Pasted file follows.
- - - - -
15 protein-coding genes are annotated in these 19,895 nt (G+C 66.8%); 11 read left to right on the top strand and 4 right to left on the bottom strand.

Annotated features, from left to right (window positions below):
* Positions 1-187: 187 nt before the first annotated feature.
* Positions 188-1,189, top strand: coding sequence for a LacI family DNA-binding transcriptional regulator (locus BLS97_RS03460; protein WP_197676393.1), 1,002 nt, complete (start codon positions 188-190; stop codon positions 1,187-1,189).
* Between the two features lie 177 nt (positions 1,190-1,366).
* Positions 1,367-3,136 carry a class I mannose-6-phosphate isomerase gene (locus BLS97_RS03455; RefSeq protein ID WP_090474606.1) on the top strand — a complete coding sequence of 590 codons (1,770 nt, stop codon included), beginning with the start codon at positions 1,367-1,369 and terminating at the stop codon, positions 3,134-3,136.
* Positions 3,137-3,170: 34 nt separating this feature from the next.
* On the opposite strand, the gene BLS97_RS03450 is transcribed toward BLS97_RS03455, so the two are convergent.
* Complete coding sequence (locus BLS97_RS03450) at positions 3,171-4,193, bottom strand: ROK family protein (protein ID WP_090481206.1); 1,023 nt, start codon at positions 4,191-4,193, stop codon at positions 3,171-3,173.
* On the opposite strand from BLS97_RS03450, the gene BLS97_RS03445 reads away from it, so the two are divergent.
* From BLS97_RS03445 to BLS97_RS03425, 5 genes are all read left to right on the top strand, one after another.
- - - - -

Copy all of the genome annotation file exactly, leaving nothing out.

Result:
15 protein-coding genes are annotated in these 19,895 nt (G+C 66.8%); 11 read left to right on the top strand and 4 right to left on the bottom strand.

Annotated features, from left to right (window positions below):
* Positions 1-187: 187 nt before the first annotated feature.
* Positions 188-1,189, top strand: coding sequence for a LacI family DNA-binding transcriptional regulator (locus BLS97_RS03460; protein WP_197676393.1), 1,002 nt, complete (start codon positions 188-190; stop codon positions 1,187-1,189).
* Between the two features lie 177 nt (positions 1,190-1,366).
* Positions 1,367-3,136 carry a class I mannose-6-phosphate isomerase gene (locus BLS97_RS03455; RefSeq protein ID WP_090474606.1) on the top strand — a complete coding sequence of 590 codons (1,770 nt, stop codon included), beginning with the start codon at positions 1,367-1,369 and terminating at the stop codon, positions 3,134-3,136.
* Positions 3,137-3,170: 34 nt separating this feature from the next.
* On the opposite strand, the gene BLS97_RS03450 is transcribed toward BLS97_RS03455, so the two are convergent.
* Complete coding sequence (locus BLS97_RS03450) at positions 3,171-4,193, bottom strand: ROK family protein (protein ID WP_090481206.1); 1,023 nt, start codon at positions 4,191-4,193, stop codon at positions 3,171-3,173.
* On the opposite strand from BLS97_RS03450, the gene BLS97_RS03445 reads away from it, so the two are divergent.
* From BLS97_RS03445 to BLS97_RS03425, 5 genes are all read left to right on the top strand, one after another.